“Though these institutions were largely autonomous, Mrs. Barrett’s national office was the heart of the undertaking, offering the homes, not only financial aid, but moral support, advice and a sense of continuity in times of difficulty.” She also began to publish a national Crittenton magazine, held an annual conference, set up training sessions for workers in Washington, and in 1903 published a book on how to manage a rescue home. Her biographical sketch credits her with gradually softening the focus of the organization from saving prostitutes to offering care, guidance and vocational training for young, unwed mothers. Crittenton kept plunging ahead with his efforts to create new missions, and eventually set up his own train to travel across the country at will no less than twice a year, visiting and prodding his homes to do more and better work. At the time of his death in 1909, he had “established seventy-four rescue homes for girls in the United States” and several in “France, Japan and the City of Mexico, all of which are named in memory of his daughter Florence.”   Crittenton’s autobiography titled “The Brother of Girls” was published posthumously in 1910 and can still be purchased on the internet. The formidable Mrs. Barrett succeeded Crittenton as President of the Mission and served until her own death in 1925. She became a social and political power in her own right, becoming President of the National Council of Women in 1911, acting as a Virginia regent for the Daughters of the American Revolution, a vice-president of the Virginia League for Equal Suffrage, President of the National Woman’s Auxiliary to the American Legion, a delegate to the 1924 Democratic Party convention, and a member of the board of visitors at William and Mary College, where a women’s dormitory was named in her memory in 1927. Her son, Robert South Barrett, succeeded her as President of the Crittenton Mission and served in that capacity until his own death in 1959.


At his death, Crittenton left an estate estimated at between $3 and $5 million dollars. Half went directly to the Crittenton Mission. The remainder of his estate was divided among his family, with the holdings ultimately rapidly devolving upon his five grandchildren, although a pool of his most loyal executives and workers were also rewarded with some small interest in the company to incentivize their continued imaginative interest in the company. The grandchildren and the Mission, through their control of the majority of the corporation’s stock, ultimately forced Crittenton’s drug business itself to close in 1916, apparently over the objection of the management which had hoped to reorganize and carry on by itself. Reporting the closure, one of the trade papers boldly claimed: “The liquidation of the company has been brought about purely for internal reasons and has no significance from a trade point of view. It is merely a coincidence that it has come about during the controversy with the board of health with the City of New York regarding the publication of the formulas of proprietary remedies. The principal business transacted by the company was in the sale of proprietary medicines, though it owned outright a number of popular remedies.” It was true, however, that in 1915, the year before the dissolution, the government had prosecuted and fined the Crittenton Co. for the fraudulent misbranding of one of the proprietary products,  Green Mountain Oil or Magic Pain Destroyer, that it had shipped from New York to Maryland. Perhaps the Crittenton heirs and the Mission had the right idea when they decided to wind up and sever the direct connection with the patent medicine business itself.  The patent medicine products themselves, however, lived on, for the brands were sold to the Century National Chemical Co. which was still producing some of them as late as the mid twentieth century.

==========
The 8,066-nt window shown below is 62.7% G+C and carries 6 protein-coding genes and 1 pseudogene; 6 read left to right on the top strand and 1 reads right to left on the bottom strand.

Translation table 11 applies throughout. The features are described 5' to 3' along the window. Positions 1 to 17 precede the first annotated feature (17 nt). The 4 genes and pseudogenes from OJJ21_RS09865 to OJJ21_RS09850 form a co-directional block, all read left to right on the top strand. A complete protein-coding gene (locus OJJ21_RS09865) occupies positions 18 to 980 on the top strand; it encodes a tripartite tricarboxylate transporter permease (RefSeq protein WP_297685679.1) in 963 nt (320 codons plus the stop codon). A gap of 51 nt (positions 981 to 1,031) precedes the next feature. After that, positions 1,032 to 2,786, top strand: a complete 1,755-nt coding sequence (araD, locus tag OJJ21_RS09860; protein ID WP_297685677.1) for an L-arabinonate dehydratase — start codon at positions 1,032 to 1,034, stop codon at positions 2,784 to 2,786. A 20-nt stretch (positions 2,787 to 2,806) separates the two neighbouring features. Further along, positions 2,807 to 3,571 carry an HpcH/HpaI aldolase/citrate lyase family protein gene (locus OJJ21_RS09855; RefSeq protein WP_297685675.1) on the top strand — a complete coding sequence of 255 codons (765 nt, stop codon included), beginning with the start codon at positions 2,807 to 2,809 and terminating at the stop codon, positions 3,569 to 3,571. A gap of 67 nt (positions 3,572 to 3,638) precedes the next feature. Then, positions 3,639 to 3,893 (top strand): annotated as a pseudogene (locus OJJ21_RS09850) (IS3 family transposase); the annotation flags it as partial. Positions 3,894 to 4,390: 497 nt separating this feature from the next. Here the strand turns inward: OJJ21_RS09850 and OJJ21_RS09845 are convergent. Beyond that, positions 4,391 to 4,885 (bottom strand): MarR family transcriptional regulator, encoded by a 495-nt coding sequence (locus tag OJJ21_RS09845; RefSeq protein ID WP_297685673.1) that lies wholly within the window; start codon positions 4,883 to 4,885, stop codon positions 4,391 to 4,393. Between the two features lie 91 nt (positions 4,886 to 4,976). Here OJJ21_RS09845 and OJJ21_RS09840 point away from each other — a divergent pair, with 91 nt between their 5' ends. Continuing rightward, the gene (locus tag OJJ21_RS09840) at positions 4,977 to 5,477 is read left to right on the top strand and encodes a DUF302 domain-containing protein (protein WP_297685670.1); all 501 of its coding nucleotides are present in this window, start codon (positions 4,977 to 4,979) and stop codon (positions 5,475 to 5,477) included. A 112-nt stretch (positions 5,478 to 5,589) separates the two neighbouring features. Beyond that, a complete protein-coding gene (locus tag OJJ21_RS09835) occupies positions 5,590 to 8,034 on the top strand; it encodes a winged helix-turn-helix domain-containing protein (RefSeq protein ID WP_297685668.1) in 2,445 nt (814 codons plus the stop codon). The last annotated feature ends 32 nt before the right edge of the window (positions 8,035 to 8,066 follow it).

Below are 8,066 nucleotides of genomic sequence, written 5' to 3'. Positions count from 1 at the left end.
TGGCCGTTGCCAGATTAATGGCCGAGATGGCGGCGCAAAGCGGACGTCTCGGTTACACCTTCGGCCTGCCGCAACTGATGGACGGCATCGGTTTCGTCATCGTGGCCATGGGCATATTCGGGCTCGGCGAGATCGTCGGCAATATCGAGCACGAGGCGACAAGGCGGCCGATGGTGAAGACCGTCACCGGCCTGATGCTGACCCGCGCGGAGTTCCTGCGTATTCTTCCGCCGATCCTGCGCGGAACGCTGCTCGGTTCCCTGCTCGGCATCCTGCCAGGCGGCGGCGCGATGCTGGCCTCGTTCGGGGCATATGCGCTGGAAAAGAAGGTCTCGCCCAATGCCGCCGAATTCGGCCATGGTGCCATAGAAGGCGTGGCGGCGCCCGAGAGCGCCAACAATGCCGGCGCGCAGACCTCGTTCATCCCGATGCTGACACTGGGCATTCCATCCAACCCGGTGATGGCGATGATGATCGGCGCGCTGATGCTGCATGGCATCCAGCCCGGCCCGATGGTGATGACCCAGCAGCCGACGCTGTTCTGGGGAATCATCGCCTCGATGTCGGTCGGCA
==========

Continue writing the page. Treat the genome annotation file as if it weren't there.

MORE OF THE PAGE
CrittentonCN-6b-1aRV(succCenNatChemCo)     CrittentonCN-6b-1cRV(succCenNatChemCo)



A number of the Crittenton homes for unwed mothers survived to celebrate their hundred year anniversaries and may still exist today, although they no longer operate under the more stridently evangelical name of “missions” but rather the gentler more generic term, “social service agencies.” A New York Times article in December, 2012 noted that the The National Crittenton Foundation, now headquartered in Portland, OR, still exists, maintains a website, and acts as an advocacy and support group for young women “on the margins.” The Foundation itself numbers twenty-seven separate groups of social agencies working in a loose net across thirty-one states providing services to abused young women. The Times article pointed out that the number of homes themselves has dropped significantly because of “the introduction of the birth control pill, the legalization of abortion and the lessening of the stigma of unwed motherhood.” While that particular issue may have become less a point of contention, and the origins of the original funding are long-lost in time, when illuminated, the arc of Charles N. Crittenton’s life demonstrates the truly bizarre, ambiguous and uncomfortable contradiction between the sordid “snake oil” world foundation of his wealth and his later munificence and charity in trying to provide succor to a group of women about whom controversy still swirls today.